Early Days For ETFs

January 29, 2014 - Max Osbon (3 mins to read)

What happens when 1,500 people get together to talk about ETFs? Four days of keynote speeches, panels, and booth presentations… and here’s what I witnessed:

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Matt Hougan (CEO ETF.com) and Dave Nadig (CIO ETF.com) opened the conference calling for ETF assets to reach $15.5 trillion in 10 years, up from $2.3 trillion right now. That would eclipse the size of the mutual fund market. Is it likely to happen? We think so.

More competitive products helps drive down costs but also leads to some departures from ideals of industry in general.

Product proliferation masked as innovation
It’s easier than ever to start an ETF, as seen by the 2,000+ and growing that are currently available. Do we really need 2,000+ ETFs? Advisors can help you sort through the noise of strategies, leverage, and other “innovations” that do little more than help to market the fund itself. The spectrum in ETFs these days includes everything from strict rules based indexed ETFs, from providers like Vanguard, to actively managed ETFs, from Pimco.

Past is not prologue
Beware of back tested strategies. No one launches a product without testing it in the lab: see drug companies. In contrast to the drug industry, the finance industry has few to no limits on the styles of products it can release to the public, regardless of testing. Leave it to the investors to decide what works and what doesn’t.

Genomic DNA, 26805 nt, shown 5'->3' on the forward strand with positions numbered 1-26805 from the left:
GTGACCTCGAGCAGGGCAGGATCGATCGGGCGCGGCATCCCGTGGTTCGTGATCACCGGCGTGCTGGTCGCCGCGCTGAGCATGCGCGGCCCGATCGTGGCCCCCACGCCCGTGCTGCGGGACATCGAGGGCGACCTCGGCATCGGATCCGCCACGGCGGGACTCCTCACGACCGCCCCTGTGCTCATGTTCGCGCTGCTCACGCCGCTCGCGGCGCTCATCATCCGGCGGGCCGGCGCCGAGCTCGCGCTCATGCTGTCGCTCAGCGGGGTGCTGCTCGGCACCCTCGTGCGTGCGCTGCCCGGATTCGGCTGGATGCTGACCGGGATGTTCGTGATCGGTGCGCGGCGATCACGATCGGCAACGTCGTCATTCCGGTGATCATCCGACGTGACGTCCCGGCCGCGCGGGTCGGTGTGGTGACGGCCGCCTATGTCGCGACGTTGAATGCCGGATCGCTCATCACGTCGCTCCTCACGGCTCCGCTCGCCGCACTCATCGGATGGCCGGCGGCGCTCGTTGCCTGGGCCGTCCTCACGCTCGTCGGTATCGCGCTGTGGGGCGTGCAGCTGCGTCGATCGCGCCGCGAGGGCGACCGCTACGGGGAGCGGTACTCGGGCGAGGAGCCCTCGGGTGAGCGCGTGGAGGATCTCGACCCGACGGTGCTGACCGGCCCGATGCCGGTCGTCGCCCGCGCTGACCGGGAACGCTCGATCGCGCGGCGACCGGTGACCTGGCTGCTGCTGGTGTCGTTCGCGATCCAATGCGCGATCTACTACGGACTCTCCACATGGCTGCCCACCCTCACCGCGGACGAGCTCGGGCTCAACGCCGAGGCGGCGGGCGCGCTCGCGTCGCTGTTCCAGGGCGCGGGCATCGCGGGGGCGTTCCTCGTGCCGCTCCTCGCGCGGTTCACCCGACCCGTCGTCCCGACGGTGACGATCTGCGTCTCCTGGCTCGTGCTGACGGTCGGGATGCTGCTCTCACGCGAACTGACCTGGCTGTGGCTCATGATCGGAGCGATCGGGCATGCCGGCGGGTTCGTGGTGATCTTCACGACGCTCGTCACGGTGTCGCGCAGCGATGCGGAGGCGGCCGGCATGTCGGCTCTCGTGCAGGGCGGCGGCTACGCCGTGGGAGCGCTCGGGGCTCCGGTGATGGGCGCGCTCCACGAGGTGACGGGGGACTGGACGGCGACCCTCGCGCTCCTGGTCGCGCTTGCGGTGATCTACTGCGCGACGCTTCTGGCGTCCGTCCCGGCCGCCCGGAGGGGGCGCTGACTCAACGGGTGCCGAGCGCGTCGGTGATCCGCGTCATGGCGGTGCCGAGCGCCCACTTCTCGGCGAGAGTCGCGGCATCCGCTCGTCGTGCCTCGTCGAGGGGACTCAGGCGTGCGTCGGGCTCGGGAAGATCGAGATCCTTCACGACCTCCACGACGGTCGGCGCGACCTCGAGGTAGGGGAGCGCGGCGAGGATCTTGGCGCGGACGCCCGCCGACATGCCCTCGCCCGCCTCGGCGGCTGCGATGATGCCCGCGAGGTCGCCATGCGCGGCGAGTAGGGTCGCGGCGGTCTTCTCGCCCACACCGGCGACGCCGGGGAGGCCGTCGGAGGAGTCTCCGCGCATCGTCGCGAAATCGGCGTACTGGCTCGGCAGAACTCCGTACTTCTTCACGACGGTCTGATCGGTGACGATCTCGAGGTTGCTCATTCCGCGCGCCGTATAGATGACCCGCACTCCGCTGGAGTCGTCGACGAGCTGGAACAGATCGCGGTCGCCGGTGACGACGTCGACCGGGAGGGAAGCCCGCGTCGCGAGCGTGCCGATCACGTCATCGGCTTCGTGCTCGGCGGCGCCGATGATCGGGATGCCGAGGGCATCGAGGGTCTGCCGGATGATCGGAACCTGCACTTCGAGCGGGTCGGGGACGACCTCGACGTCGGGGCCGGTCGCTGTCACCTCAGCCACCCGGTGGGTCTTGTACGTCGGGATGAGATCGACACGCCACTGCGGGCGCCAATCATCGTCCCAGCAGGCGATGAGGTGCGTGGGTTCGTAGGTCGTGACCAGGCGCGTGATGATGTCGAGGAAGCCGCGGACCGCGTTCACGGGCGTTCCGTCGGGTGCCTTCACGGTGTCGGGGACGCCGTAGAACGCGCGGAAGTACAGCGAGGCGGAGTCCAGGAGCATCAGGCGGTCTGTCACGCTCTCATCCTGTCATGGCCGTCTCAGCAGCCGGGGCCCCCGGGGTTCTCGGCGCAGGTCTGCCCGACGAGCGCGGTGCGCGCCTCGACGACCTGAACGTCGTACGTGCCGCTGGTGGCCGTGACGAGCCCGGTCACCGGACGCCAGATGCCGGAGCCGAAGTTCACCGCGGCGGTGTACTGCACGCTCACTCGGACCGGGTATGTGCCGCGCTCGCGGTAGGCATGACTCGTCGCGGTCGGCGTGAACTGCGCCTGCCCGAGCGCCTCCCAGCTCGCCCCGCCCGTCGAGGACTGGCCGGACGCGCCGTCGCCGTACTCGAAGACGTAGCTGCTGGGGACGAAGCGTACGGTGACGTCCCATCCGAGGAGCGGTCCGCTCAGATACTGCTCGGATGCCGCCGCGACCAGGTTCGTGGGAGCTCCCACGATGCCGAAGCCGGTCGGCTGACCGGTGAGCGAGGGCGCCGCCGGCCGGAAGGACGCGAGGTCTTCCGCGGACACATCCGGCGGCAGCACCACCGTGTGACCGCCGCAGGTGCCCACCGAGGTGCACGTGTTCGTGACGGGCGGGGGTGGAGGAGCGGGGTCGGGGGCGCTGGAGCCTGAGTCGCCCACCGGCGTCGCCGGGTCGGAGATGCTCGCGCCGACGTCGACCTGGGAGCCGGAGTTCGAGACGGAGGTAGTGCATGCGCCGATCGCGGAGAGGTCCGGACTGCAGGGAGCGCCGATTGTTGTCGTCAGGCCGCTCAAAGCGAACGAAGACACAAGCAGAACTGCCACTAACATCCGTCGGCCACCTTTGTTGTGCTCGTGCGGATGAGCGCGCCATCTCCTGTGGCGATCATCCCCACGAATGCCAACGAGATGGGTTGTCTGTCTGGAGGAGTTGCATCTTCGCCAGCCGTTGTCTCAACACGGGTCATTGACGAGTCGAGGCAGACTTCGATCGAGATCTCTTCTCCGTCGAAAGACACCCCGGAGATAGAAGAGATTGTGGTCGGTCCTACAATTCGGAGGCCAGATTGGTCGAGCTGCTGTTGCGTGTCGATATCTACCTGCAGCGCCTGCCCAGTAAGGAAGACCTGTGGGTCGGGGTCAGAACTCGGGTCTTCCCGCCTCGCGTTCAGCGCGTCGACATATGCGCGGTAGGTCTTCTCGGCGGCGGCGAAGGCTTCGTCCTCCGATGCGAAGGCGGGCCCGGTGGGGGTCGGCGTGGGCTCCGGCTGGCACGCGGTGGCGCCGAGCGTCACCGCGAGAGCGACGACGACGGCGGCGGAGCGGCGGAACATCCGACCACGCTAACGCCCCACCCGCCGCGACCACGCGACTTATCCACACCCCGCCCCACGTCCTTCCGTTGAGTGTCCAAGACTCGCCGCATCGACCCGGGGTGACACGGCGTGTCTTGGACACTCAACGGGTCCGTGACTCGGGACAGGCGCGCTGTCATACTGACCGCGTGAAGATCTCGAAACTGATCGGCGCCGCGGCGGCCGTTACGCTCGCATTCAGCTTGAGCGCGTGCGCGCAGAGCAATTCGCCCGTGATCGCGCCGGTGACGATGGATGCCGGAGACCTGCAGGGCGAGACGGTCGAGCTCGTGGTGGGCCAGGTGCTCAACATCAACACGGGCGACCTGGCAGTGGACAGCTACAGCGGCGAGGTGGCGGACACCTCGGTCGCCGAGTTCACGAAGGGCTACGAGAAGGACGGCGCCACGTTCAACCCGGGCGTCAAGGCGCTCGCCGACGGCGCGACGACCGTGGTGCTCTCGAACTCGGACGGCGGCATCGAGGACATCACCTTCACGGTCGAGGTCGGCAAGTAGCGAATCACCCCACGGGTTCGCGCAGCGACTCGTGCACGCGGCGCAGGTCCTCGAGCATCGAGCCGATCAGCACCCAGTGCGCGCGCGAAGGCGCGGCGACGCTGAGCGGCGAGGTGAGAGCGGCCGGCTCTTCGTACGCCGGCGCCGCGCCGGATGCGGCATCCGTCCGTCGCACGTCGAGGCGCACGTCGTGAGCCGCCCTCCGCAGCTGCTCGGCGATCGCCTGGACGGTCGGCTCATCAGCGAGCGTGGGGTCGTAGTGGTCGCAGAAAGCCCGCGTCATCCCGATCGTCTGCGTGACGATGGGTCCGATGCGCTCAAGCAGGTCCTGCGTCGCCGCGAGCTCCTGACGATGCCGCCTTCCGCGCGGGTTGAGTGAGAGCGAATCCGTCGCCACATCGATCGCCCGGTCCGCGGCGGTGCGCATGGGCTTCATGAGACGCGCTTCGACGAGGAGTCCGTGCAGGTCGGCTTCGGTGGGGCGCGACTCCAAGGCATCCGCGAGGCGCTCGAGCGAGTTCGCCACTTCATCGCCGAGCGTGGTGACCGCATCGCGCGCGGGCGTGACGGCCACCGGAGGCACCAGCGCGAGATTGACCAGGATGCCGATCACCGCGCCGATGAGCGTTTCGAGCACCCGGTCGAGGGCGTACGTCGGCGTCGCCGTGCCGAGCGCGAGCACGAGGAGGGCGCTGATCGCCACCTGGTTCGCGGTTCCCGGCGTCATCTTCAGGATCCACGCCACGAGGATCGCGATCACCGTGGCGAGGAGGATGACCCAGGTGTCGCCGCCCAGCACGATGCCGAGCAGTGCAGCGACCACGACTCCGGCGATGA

The Keynote Cast:

Tim Buckley, CIO of Vanguard Group, explained how his recent research shows that discipline, managing taxes, keeping an eye on costs, and rebalancing can add an additional 300 basis points to performance each year. That’s real money. We will send this study out after it is published in the next few months.

Liz Ann Sonders, SVP Charles Schwab, expects a 10% correction in the US equity markets in 2014 but she is excited about the prospects of the US manufacturing renaissance, known as in-sourcing or re-shoring. (Manufacturing represents 13% of the US Economy)

Nouriel Roubini, aka Dr. Doom, expects 2014 to show US equity returns that are “good but not as good as last year” at around 7-9% and US Bond yields to reach 3.4%. He also expects emerging market returns to clock at around 5% for the year. His concerns center around the possibility of a limited war between China and Japan.

The Onion: The writers of the satirical newspaper The Onion were true to form when they opened their speech at the ETF conference with, “Don’t get involved in the ETF industry – it’s going nowhere”.

Lee Kranefuss, founder of iShares, expects the adoption of ETFs to be driven largely by a wider and clearer understanding of the virtues of exchange traded fund investing.

Jeremy Siegel, famous for his fundamental investment research, says the US Equity markets are right at fair value – not over or under valued – and calls for the Dow to reach 18,000. He also points out that equity markets display the strongest tendency to revert to its mean historical return as seen below:


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